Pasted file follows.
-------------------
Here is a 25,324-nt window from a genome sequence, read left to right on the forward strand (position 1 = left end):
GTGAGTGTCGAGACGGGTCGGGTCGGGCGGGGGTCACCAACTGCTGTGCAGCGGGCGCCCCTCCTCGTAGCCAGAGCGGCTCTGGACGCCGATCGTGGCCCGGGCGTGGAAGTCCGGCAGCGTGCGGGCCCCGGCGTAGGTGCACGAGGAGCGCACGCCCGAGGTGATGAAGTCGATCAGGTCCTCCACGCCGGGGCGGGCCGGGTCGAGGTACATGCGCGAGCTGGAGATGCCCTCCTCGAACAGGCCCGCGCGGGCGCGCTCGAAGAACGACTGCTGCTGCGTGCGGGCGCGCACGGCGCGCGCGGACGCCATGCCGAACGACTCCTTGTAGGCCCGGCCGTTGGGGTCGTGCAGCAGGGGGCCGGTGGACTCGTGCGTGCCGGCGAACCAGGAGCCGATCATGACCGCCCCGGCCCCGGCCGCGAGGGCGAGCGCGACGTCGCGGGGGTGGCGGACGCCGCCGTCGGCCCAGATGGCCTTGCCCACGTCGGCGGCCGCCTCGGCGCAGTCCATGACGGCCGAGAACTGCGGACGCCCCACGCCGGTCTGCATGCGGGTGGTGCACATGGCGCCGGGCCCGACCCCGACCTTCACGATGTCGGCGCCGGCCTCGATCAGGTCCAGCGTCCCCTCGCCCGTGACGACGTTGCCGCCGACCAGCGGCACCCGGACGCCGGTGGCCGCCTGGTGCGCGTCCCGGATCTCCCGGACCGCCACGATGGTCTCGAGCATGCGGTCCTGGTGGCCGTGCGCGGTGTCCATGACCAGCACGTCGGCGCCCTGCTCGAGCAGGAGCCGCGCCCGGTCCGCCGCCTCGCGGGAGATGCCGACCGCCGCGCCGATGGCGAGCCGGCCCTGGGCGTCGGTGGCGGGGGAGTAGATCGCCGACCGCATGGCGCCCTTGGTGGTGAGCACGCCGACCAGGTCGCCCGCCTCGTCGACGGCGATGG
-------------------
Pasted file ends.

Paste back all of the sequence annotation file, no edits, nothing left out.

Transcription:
Here is a 25,324-nt window from a genome sequence, read left to right on the forward strand (position 1 = left end):
GTGAGTGTCGAGACGGGTCGGGTCGGGCGGGGGTCACCAACTGCTGTGCAGCGGGCGCCCCTCCTCGTAGCCAGAGCGGCTCTGGACGCCGATCGTGGCCCGGGCGTGGAAGTCCGGCAGCGTGCGGGCCCCGGCGTAGGTGCACGAGGAGCGCACGCCCGAGGTGATGAAGTCGATCAGGTCCTCCACGCCGGGGCGGGCCGGGTCGAGGTACATGCGCGAGCTGGAGATGCCCTCCTCGAACAGGCCCGCGCGGGCGCGCTCGAAGAACGACTGCTGCTGCGTGCGGGCGCGCACGGCGCGCGCGGACGCCATGCCGAACGACTCCTTGTAGGCCCGGCCGTTGGGGTCGTGCAGCAGGGGGCCGGTGGACTCGTGCGTGCCGGCGAACCAGGAGCCGATCATGACCGCCCCGGCCCCGGCCGCGAGGGCGAGCGCGACGTCGCGGGGGTGGCGGACGCCGCCGTCGGCCCAGATGGCCTTGCCCACGTCGGCGGCCGCCTCGGCGCAGTCCATGACGGCCGAGAACTGCGGACGCCCCACGCCGGTCTGCATGCGGGTGGTGCACATGGCGCCGGGCCCGACCCCGACCTTCACGATGTCGGCGCCGGCCTCGATCAGGTCCAGCGTCCCCTCGCCCGTGACGACGTTGCCGCCGACCAGCGGCACCCGGACGCCGGTGGCCGCCTGGTGCGCGTCCCGGATCTCCCGGACCGCCACGATGGTCTCGAGCATGCGGTCCTGGTGGCCGTGCGCGGTGTCCATGACCAGCACGTCGGCGCCCTGCTCGAGCAGGAGCCGCGCCCGGTCCGCCGCCTCGCGGGAGATGCCGACCGCCGCGCCGATGGCGAGCCGGCCCTGGGCGTCGGTGGCGGGGGAGTAGATCGCCGACCGCATGGCGCCCTTGGTGGTGAGCACGCCGACCAGGTCGCCCGCCTCGTCGACGGCGATGG